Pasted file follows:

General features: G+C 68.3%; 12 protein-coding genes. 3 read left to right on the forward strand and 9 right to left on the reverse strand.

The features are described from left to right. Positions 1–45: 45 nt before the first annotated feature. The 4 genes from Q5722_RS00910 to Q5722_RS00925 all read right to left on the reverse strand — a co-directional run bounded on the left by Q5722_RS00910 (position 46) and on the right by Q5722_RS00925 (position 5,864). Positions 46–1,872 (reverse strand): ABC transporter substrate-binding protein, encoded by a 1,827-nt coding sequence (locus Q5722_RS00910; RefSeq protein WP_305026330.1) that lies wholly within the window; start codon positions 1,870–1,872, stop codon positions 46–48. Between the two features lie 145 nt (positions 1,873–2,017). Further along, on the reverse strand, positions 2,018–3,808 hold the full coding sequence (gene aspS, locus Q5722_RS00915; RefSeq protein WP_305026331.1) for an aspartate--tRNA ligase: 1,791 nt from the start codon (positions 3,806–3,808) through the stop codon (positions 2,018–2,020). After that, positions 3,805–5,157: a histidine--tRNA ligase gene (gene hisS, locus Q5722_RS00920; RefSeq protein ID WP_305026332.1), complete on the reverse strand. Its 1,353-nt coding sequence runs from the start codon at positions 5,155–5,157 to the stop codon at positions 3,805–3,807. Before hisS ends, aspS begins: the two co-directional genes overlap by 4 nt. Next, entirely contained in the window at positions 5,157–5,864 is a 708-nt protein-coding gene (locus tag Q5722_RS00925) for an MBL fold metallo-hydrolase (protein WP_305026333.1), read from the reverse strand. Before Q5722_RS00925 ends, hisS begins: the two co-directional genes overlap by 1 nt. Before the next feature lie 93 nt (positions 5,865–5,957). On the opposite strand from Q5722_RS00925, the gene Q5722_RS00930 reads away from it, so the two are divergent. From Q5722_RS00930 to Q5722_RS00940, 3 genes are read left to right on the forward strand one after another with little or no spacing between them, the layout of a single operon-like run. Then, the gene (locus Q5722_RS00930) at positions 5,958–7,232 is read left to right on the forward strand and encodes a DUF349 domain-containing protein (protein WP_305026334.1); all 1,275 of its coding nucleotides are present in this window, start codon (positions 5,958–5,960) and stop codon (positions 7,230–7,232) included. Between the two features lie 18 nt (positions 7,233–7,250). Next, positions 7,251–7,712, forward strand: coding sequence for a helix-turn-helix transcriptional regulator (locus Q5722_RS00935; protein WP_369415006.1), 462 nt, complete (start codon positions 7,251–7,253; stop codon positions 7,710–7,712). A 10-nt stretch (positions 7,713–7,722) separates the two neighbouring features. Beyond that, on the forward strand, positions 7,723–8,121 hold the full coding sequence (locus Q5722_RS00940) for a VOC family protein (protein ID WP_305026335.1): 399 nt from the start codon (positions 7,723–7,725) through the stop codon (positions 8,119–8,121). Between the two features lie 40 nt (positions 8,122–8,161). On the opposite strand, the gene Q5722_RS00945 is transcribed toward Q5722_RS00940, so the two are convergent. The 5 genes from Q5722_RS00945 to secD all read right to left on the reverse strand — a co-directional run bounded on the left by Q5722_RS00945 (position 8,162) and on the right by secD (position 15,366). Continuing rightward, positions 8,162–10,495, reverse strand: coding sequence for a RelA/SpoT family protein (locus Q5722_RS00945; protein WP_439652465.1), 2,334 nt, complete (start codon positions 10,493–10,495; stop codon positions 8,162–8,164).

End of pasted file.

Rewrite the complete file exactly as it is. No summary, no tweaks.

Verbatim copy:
General features: G+C 68.3%; 12 protein-coding genes. 3 read left to right on the forward strand and 9 right to left on the reverse strand.

The features are described from left to right. Positions 1–45: 45 nt before the first annotated feature. The 4 genes from Q5722_RS00910 to Q5722_RS00925 all read right to left on the reverse strand — a co-directional run bounded on the left by Q5722_RS00910 (position 46) and on the right by Q5722_RS00925 (position 5,864). Positions 46–1,872 (reverse strand): ABC transporter substrate-binding protein, encoded by a 1,827-nt coding sequence (locus Q5722_RS00910; RefSeq protein WP_305026330.1) that lies wholly within the window; start codon positions 1,870–1,872, stop codon positions 46–48. Between the two features lie 145 nt (positions 1,873–2,017). Further along, on the reverse strand, positions 2,018–3,808 hold the full coding sequence (gene aspS, locus Q5722_RS00915; RefSeq protein WP_305026331.1) for an aspartate--tRNA ligase: 1,791 nt from the start codon (positions 3,806–3,808) through the stop codon (positions 2,018–2,020). After that, positions 3,805–5,157: a histidine--tRNA ligase gene (gene hisS, locus Q5722_RS00920; RefSeq protein ID WP_305026332.1), complete on the reverse strand. Its 1,353-nt coding sequence runs from the start codon at positions 5,155–5,157 to the stop codon at positions 3,805–3,807. Before hisS ends, aspS begins: the two co-directional genes overlap by 4 nt. Next, entirely contained in the window at positions 5,157–5,864 is a 708-nt protein-coding gene (locus tag Q5722_RS00925) for an MBL fold metallo-hydrolase (protein WP_305026333.1), read from the reverse strand. Before Q5722_RS00925 ends, hisS begins: the two co-directional genes overlap by 1 nt. Before the next feature lie 93 nt (positions 5,865–5,957). On the opposite strand from Q5722_RS00925, the gene Q5722_RS00930 reads away from it, so the two are divergent. From Q5722_RS00930 to Q5722_RS00940, 3 genes are read left to right on the forward strand one after another with little or no spacing between them, the layout of a single operon-like run. Then, the gene (locus Q5722_RS00930) at positions 5,958–7,232 is read left to right on the forward strand and encodes a DUF349 domain-containing protein (protein WP_305026334.1); all 1,275 of its coding nucleotides are present in this window, start codon (positions 5,958–5,960) and stop codon (positions 7,230–7,232) included. Between the two features lie 18 nt (positions 7,233–7,250). Next, positions 7,251–7,712, forward strand: coding sequence for a helix-turn-helix transcriptional regulator (locus Q5722_RS00935; protein WP_369415006.1), 462 nt, complete (start codon positions 7,251–7,253; stop codon positions 7,710–7,712). A 10-nt stretch (positions 7,713–7,722) separates the two neighbouring features. Beyond that, on the forward strand, positions 7,723–8,121 hold the full coding sequence (locus Q5722_RS00940) for a VOC family protein (protein ID WP_305026335.1): 399 nt from the start codon (positions 7,723–7,725) through the stop codon (positions 8,119–8,121). Between the two features lie 40 nt (positions 8,122–8,161). On the opposite strand, the gene Q5722_RS00945 is transcribed toward Q5722_RS00940, so the two are convergent. The 5 genes from Q5722_RS00945 to secD all read right to left on the reverse strand — a co-directional run bounded on the left by Q5722_RS00945 (position 8,162) and on the right by secD (position 15,366). Continuing rightward, positions 8,162–10,495, reverse strand: coding sequence for a RelA/SpoT family protein (locus Q5722_RS00945; protein WP_439652465.1), 2,334 nt, complete (start codon positions 10,493–10,495; stop codon positions 8,162–8,164).